Markets serve as distribution centres for your ravenous populace
Creating an aesthetically pleasing town is surprisingly easy thanks to the subtle but attractive visuals. Houses that fill in the gaps of a town come in several shapes and sizes, with smoke billowing from the chimneys when they are properly stocked with firewood, giving settlements a quaint, cozy appearance. The citizens will go about their business, chopping down trees, mining rocks and buildings structures. Trees slowly grow around foresters huts, and packs of deer roam around the periphery of your town. The trees change color in the fall and snow blankets the ground in the winter. This is all set to a pleasant sound track of industrious stringed instruments which fits the setting perfectly.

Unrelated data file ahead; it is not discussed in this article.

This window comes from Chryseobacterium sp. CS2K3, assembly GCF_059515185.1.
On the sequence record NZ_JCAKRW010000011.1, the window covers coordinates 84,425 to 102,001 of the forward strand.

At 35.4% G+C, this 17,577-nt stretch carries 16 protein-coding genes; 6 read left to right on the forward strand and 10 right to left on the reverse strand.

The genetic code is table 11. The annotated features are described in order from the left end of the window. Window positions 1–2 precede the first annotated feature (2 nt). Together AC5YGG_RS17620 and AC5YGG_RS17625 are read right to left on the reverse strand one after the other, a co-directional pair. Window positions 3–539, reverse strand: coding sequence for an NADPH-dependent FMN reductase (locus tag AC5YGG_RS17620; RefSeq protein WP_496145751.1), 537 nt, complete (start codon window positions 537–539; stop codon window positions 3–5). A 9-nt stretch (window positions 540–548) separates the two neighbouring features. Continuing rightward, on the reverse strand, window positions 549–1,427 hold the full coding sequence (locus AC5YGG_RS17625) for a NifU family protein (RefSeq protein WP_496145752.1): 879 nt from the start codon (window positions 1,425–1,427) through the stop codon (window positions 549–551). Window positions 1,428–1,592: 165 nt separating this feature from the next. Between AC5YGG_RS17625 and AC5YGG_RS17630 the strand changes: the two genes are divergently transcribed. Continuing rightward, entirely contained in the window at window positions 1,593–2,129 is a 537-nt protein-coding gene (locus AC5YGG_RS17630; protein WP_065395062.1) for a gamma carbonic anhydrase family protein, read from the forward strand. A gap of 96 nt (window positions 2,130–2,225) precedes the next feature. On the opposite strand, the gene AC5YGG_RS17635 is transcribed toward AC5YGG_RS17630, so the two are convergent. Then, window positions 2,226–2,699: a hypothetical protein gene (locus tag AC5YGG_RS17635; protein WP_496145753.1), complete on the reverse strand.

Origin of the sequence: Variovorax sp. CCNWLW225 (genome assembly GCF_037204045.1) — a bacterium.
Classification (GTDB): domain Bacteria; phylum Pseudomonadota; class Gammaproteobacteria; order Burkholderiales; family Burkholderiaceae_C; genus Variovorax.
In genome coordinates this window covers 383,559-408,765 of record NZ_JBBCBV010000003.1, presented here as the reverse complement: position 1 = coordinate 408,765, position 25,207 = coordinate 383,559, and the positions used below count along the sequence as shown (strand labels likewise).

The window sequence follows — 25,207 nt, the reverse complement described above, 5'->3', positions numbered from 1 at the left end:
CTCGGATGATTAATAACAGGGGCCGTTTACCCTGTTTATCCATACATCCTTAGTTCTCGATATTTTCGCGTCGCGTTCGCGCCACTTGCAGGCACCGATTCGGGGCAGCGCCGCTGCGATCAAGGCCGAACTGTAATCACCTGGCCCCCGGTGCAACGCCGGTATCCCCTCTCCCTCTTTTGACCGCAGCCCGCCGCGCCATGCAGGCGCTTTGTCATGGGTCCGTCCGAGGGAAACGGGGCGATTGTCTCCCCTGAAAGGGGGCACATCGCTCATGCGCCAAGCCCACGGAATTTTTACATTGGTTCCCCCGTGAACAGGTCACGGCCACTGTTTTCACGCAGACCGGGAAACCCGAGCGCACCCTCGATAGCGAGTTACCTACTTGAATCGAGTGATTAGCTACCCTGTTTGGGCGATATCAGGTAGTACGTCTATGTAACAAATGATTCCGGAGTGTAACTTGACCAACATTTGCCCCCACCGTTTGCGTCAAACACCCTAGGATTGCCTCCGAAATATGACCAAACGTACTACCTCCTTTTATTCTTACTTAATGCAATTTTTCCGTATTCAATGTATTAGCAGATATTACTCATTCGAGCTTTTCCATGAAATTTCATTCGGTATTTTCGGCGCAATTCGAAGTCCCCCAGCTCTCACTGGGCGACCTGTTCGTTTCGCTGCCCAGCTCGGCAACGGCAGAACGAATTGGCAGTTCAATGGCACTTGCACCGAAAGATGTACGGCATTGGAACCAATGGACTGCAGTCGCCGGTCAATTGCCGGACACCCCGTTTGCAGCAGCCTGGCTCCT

While each Banished campaign starts off as a tense survival management trial and gradually morphs into a pleasant frontier-themed city building tycoon, it is hard to know which group of players is being targeted. I found myself riveted to the game for the first few hours as I struggled to see a series of villages through their first few winters. However I started to lose interest in the game once the initial hurdles had been overcome, with the occasional disasters being infrequent enough to be of limited concern. If you enjoy city building games and don't mind a challenging start, the reasonable asking price will likely be well worth it. However if you are strictly interested in building giant cities with strong economies, or want a straight survival-style game, you might find yourself losing interest in Banished after several hours.